July 2010 was my first trip to Ghana, my first glimpse at Lake Volta, the first time I laid eyes on the trafficked children there. Many of the images captured of the children on the lake remain burned in my mind. Their hollow glances haunt; they desperately cry out for someone to speak up on their behalf.
I am humbled with the responsibility to tell the story of the children on Lake Volta. My job – not just for Mercy Project but also as someone who desires to make the world a better place – revolves around speaking out against injustice. The journey is teaching me so much and, at times, is full of challenge and sacrifice. But these are the questions that motivate our work in Ghana, the very ones in which Mercy Project originated: if we don’t tell the stories of these children, who will? How will the world know? How will the injustice end? Our team is so committed to this work, and I am simply honored to play a small role in sharing the story.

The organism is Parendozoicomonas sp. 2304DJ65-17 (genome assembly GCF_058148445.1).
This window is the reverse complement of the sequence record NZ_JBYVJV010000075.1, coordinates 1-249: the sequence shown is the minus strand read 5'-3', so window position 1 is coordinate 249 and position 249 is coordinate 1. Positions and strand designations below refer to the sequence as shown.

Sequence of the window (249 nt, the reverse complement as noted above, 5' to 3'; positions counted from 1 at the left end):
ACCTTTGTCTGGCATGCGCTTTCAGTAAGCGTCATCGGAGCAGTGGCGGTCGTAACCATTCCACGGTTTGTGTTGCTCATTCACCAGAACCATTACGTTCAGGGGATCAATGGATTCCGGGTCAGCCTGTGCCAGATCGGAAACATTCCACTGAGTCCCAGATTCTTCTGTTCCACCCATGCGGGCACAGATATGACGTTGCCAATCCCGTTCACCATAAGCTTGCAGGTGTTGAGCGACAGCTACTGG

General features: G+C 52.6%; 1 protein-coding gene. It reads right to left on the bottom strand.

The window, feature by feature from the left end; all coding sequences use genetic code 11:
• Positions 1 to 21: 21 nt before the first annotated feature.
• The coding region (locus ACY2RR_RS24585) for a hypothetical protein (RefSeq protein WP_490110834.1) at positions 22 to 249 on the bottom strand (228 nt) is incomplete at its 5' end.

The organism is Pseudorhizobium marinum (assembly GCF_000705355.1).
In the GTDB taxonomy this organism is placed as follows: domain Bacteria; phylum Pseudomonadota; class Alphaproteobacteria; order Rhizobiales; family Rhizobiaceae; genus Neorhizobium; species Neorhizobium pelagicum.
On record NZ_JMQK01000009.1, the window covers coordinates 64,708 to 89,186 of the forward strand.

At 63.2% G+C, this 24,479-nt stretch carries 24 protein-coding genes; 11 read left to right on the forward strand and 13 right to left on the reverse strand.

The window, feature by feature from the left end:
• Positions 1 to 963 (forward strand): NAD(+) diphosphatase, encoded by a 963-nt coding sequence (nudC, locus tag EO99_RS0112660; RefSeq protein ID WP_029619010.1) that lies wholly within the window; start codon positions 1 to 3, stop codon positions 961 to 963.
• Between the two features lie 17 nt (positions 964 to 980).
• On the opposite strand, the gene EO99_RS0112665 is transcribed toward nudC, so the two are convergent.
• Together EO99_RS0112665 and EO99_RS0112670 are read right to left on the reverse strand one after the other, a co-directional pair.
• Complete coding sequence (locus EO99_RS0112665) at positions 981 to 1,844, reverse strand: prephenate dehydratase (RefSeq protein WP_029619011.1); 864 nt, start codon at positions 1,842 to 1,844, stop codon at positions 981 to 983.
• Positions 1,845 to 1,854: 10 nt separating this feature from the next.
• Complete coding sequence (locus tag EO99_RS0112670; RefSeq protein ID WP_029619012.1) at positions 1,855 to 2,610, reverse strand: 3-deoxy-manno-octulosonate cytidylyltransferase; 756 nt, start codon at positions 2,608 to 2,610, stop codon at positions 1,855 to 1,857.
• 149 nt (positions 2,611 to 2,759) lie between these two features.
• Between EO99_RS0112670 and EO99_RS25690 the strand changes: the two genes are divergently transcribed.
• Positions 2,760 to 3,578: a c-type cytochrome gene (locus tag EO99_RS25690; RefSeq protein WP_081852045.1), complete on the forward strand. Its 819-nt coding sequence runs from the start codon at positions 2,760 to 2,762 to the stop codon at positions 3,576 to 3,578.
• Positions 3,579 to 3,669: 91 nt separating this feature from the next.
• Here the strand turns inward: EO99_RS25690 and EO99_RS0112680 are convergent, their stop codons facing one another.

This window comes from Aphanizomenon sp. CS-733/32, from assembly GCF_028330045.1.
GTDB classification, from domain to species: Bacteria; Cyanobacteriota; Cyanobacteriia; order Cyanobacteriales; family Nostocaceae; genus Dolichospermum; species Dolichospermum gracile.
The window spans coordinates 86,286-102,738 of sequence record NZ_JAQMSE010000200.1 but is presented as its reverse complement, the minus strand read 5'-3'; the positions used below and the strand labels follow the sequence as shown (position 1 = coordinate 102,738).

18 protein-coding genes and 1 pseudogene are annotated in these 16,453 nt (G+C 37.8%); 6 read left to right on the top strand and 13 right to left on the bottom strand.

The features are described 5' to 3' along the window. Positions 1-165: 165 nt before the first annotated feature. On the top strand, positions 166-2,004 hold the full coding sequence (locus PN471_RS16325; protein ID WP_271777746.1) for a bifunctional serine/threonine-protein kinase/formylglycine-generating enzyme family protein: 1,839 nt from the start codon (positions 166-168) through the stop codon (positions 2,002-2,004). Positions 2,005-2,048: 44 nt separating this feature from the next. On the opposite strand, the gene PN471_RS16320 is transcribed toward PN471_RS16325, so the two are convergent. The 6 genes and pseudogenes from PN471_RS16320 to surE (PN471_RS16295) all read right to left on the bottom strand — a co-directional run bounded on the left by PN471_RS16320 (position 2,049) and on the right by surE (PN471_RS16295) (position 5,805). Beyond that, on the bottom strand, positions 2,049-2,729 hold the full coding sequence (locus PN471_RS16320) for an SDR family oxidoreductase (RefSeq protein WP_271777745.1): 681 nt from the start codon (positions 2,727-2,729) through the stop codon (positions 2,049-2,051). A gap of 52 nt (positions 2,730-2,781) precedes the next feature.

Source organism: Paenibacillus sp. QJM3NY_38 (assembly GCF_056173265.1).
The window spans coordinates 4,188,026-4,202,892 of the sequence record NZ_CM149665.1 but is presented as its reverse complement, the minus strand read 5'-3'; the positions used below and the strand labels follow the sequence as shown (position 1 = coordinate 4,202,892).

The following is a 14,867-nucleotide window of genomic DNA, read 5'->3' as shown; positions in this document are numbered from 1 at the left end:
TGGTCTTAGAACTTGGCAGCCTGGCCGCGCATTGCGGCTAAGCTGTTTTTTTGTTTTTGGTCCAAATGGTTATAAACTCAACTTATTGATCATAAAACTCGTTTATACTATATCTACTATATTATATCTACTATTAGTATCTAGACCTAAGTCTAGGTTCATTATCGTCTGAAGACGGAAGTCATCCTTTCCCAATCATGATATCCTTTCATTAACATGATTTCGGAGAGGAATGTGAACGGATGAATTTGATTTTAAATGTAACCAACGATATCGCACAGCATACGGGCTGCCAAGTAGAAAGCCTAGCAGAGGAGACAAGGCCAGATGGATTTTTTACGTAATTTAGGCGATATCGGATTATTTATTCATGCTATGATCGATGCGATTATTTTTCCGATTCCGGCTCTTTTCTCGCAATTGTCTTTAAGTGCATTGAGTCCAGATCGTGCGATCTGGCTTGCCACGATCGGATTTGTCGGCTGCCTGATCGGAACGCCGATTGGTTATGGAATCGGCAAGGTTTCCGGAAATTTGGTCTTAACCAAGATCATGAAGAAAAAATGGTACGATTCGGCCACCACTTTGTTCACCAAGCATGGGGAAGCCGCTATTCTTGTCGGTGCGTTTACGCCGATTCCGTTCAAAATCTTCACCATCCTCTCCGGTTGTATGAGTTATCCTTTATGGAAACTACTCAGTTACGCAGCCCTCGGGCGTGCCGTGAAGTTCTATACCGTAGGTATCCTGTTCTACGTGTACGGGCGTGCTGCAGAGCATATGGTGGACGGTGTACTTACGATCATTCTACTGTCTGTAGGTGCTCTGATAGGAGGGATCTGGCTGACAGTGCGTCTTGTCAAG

This last trip to Ghana, our rescue trip, was so rewarding for our team as we experienced new life through the eyes of 24 precious children. There are no words to explain the feeling of seeing over two years of work culminate in a single moment – how do you explain the laughter heard on a bus ride, the first full day of freedom from Lake Volta, the realization that "I get my very own bed" for the first time ever, the pride in a 15-year-old's eyes as he stood and counted to 30 all by himself?
That said, the journey we found ourselves on seems best summarized by moments – moments that are pivotal and meaningful. Along with Nicole, I was blessed with the task of documenting our trip to Ghana on camera, but one of the greatest parts of that job has been returning home to share these glimpses with so many of our amazing supporters. The hope is that each reader here will feel connected and a part of our work – and most recently of the new life brought to 24 FORMER trafficked children.